Work is work. You don’t always have to be best friends with everyone or put in extra hours that you won’t be accommodated for. The days can get very long when your stretch yourself too far trying to please everyone. This doesn’t mean you can be rude to your coworkers or slack off, but there is only so much time in one day. Make sure that you’re aware of what the expectations are, and create a plan for each day to get it all done. If you feel like you still have too much work that you’re responsible for, have a conversation with your manager. If that doesn’t work, keep going up the chain. Work is stressful, but you shouldn’t feel panicked.
Try to solve the problems
Before you give up and accept that there’s nothing you can do, see if you can come up with any solutions. Sometimes the smallest changes can make a huge difference. If you feel like you’ve tried your hardest to fix the environment around you, speak up. When you don’t voice your concerns, no one knows how you’re feeling, and therefore, they won’t be able to help you.
At the end of the day, remember that this is just a job. You don’t have to work there for the rest of your career, and it doesn’t define you. Having a bad job is important for career growth and character development. When you have other team members that make it difficult to come into work, now you know what kind of coworker you don’t want to be. And when you move on to your next job, it will feel that much more rewarding.
When we have a lot to handle, we tend to get more sensitive to things. Just because your manager is having a bad day, that doesn’t mean it’s your responsibility to make them feel better. If you see that a colleague might need some extra help and you have some spare time, offer them an extra hand. Just make sure you aren’t stretching yourself too thin—your mental wellbeing the work you’re responsible for are the most important.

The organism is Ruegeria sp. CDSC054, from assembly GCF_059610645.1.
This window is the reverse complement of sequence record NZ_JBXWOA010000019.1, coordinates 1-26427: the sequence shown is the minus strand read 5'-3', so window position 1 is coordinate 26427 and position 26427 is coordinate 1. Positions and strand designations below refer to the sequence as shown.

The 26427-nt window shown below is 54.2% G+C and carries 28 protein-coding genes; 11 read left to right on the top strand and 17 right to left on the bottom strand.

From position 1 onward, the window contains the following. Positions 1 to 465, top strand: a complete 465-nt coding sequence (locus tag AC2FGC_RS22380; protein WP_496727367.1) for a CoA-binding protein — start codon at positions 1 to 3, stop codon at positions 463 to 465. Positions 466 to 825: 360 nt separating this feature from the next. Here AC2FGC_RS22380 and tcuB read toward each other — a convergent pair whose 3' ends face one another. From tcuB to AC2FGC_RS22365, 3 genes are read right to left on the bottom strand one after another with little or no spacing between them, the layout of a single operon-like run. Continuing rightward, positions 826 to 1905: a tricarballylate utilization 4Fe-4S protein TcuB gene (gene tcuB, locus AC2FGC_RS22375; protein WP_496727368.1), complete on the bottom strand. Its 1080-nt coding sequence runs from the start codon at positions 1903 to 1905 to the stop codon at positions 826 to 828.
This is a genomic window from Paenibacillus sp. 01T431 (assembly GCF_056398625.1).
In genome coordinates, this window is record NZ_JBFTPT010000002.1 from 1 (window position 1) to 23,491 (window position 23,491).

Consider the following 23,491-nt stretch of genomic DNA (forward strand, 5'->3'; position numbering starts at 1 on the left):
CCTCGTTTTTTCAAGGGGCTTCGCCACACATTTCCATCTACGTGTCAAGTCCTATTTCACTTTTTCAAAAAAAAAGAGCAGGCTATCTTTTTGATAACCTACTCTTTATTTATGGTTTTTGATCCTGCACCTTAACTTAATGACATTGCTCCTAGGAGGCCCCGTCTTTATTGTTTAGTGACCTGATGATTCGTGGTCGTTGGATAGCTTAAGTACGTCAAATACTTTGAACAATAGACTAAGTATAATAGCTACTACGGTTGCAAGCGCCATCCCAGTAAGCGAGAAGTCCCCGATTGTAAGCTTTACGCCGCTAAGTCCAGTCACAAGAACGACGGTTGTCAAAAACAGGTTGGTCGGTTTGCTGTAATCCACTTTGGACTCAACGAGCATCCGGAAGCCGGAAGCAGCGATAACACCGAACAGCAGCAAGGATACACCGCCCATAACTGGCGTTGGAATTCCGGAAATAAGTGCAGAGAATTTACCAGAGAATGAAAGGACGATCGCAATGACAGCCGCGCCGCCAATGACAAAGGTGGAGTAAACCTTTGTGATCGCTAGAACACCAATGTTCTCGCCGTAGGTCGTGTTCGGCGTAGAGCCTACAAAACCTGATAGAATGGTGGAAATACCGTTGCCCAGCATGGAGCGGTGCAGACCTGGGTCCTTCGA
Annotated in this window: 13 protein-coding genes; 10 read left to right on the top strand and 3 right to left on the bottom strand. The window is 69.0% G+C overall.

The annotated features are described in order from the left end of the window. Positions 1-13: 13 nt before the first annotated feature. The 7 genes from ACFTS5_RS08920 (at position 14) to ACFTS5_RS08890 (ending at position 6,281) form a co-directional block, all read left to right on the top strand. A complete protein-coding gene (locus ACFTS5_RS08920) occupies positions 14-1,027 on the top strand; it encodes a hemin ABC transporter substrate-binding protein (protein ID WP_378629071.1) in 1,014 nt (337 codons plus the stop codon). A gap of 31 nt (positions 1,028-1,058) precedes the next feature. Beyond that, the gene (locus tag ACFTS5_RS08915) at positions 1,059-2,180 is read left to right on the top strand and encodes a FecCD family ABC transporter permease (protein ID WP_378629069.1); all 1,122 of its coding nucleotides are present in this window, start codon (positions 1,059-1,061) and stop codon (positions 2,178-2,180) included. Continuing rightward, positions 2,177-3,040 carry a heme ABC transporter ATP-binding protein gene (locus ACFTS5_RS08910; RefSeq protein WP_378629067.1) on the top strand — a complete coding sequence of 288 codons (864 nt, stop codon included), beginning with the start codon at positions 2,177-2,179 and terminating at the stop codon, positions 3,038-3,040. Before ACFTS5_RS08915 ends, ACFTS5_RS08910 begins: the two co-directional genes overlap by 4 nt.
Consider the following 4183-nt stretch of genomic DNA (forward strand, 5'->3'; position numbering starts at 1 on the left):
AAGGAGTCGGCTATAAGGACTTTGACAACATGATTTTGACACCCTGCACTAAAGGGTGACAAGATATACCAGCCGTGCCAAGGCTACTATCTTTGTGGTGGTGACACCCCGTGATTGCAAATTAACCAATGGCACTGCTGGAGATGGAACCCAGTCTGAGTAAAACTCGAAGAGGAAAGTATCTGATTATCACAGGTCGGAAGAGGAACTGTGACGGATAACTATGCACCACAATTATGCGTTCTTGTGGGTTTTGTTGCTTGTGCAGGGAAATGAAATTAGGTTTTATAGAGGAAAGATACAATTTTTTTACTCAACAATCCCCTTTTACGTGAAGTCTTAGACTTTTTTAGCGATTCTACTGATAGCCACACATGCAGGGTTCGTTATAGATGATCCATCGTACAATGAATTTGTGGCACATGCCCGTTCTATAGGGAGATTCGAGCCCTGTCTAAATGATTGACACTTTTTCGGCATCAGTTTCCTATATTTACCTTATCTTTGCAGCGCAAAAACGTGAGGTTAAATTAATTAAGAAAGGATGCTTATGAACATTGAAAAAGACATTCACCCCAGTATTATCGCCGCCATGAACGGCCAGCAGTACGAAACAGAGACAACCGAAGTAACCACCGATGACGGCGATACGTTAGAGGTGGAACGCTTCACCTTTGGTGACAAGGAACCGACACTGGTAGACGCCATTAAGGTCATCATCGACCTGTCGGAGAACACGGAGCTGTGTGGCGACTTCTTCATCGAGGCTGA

A lot of people feel bad when they take a break that they’re supposed to take. Taking a break, even if it’s just for a little bit, is extremely important. Even a healthy environment can become toxic if you’re in it for too long. So, take advantage of your breaks, and don’t feel guilty if you need to stretch your legs.
Once you get home, the self-care shouldn’t stop there. Take time to wind down, get enough sleep, and maybe even take a bath or do a face mask while you’re at it. Whatever it may be, take the time to care for yourself and to give yourself a break.
Yes, you shouldn’t talk about work all the time, but that doesn’t mean you can’t talk about it at all. Even people who love their job still have things to complain about. Maybe once a week when you call a friend, designate ten or so minutes to rant. If this doesn’t help, you could consider talking to a professional. It can also be therapeutic to keep a journal to jot your feelings down in. Keeping your problems locked up inside will only make things worse. Find some outlets to let out these feelings.
We spend a lot of our time working, so it’s easy to become consumed in our job. However, it shouldn’t control you. You never signed a binding contract for life, so it’s okay to explore different career paths. You can also take your time with this. As you work in your current environment, make a note of what you like and dislike. Even if you aren’t in a position to change jobs yet, it doesn’t hurt to keep an eye out for something in the future. You also don’t have to switch companies. If it isn’t the whole organization as a whole that’s toxic, you can try to work with HR to get transferred to a different department.
It can be challenging to stay grounded. Sometimes, even after we accomplish a huge goal, we’re already thinking about the next one. Give yourself credit for how hard you worked and for your resilience to stay at a job that doesn’t make you happy. The work environment might be toxic, but that doesn’t mean it has to take away from your experience and all that you’ve accomplished.